Saumya Malhotra, The Revolutionary's Playlist: A Lyrical Journey Through History (2017) asserts that the "tow, row, row, row, row, row" is an imitation of the sound of the drums accompanying the grenadiers on a march:
The introductory verse alludes to the great Heroes of Ancient Greece, touting the Grenadiers as past compare in their grandeur and bravery. It also introduces the repeated onomatopoeic refrain, 'With a tow, row, row, row, row, row, to the British grenadiers', which mimics the rhythm and beat of the drums in play. Further it suggests the aural imagery of soldiers plodding on, toiling away.
Rudyard Kipling, "The Drums of the Fore and Aft" (1888), a tale of two drummer boys with the British army in Afghanistan, hyphenates the initial tow-row (and in some slightly later editions the entire tow-row-row-row-row-row sequence) of the refrain:
With a tow-row, row, row, row, row,
To the British Grenadier.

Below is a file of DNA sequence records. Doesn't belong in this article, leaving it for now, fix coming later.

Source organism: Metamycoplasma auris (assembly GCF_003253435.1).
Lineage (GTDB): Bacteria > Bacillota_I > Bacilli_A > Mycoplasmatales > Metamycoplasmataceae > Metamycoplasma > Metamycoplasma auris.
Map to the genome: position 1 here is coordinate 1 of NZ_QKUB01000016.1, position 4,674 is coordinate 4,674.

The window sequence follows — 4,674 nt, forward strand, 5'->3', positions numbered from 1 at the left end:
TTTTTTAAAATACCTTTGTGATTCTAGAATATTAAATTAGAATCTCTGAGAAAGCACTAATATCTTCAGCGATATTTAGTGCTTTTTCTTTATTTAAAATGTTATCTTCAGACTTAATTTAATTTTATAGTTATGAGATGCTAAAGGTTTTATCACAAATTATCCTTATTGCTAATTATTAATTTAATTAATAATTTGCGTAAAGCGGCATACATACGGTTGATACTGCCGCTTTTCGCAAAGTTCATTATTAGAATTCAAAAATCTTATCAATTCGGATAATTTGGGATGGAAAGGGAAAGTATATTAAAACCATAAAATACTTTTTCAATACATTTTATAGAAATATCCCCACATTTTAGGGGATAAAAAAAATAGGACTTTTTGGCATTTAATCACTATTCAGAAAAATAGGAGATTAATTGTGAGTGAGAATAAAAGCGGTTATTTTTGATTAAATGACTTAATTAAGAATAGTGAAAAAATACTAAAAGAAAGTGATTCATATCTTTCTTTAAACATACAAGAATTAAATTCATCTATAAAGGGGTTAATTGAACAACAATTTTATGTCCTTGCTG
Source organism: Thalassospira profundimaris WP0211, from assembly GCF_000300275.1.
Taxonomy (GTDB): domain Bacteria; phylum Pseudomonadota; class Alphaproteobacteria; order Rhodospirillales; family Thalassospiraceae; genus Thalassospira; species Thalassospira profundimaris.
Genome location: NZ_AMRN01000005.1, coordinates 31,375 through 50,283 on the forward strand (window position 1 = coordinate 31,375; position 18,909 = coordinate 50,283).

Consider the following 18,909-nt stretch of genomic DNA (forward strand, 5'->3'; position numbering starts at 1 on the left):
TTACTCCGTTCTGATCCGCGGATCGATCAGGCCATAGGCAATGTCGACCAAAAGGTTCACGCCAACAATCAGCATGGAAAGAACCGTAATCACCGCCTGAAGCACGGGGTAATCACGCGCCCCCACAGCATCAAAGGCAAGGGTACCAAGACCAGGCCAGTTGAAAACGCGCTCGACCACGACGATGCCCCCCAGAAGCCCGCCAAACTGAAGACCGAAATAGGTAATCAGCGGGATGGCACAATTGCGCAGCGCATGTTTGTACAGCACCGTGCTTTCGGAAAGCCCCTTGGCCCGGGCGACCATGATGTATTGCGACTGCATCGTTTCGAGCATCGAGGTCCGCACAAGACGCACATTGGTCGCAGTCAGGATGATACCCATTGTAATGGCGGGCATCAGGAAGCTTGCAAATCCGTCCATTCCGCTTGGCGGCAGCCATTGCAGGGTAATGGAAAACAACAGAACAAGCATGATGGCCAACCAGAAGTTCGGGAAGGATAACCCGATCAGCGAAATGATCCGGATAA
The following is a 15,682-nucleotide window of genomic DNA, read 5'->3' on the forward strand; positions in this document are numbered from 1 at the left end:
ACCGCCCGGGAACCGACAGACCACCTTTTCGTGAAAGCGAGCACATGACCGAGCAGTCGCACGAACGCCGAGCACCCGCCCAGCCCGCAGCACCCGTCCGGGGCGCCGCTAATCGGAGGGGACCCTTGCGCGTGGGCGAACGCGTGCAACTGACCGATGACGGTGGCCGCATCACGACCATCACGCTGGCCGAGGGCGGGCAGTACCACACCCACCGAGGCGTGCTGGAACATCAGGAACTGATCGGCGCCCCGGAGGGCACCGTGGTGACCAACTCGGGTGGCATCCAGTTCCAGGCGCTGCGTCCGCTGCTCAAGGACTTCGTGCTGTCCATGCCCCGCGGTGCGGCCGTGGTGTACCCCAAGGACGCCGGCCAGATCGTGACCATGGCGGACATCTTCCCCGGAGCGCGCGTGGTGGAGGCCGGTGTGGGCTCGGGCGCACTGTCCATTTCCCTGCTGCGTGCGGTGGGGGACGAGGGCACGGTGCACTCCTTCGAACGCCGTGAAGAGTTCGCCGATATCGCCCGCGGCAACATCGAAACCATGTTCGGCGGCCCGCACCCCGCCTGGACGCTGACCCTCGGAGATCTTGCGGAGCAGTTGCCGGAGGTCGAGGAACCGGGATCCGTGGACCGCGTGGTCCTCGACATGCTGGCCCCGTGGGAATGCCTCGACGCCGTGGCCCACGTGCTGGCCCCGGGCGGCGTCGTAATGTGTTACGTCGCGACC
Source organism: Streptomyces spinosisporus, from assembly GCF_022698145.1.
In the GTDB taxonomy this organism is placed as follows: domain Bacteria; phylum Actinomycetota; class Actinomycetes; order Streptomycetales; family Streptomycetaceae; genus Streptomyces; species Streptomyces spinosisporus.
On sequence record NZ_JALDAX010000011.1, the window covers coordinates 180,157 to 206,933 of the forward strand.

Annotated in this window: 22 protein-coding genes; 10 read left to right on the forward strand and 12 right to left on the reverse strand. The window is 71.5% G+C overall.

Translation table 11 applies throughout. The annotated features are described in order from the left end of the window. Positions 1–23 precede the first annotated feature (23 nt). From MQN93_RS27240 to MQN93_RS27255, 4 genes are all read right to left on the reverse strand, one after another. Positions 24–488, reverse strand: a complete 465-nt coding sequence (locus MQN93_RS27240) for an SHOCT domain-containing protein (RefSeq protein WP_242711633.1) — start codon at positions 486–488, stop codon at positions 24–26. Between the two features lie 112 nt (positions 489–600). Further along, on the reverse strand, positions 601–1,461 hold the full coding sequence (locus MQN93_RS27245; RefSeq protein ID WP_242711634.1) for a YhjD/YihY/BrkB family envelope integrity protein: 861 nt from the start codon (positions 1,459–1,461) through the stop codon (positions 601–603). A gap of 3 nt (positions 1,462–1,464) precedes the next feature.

which to me suggests a drum beat rather than, say, a boat being towed and rowed on a canal.
Calliope: Or, The Musical Miscellany (1788) lists five verses of "British Grenadiers," four of which have the refrain "With a tow, row, row, row, row."
Eric Partridge & Jacqueline Simpson, The Routledge Dictionary of Historical Slang (1973) includes entries for tow-row as a noun and as an adjective:
tow-row [n. 1.] A grenadier: military: ca 1780–1860. Ex 'With a tow-row, row-row, row-row, for the British Grenadiers'. cf. the adj. 2. A noise: dial. > (low) coll: from ca 1870. Reduplicated row, a disturbance. 3. As tow-row! it meant, among London crossing-sweepers of ca. 1840–80, 'Be careful, a policeman is coming!' Mayhew, Paved with Gold, 1858.
tow-row adj. Drunk (?and disorderly): C.18. Steele, 1709. On ROW, disturbance.
But as Partridge & Simpson note, these slang meanings followed, rather than preceded, the "British Grenadiers" march. Malhotra's suggestion that the sounds are onomatopoeic for the sound of military drums strikes me as reasonable. Ultimately, tow-row row-row row-row seems as successfully imitative of a marching band as ta-ra-ra boom-de-ay (another popular lyric) does.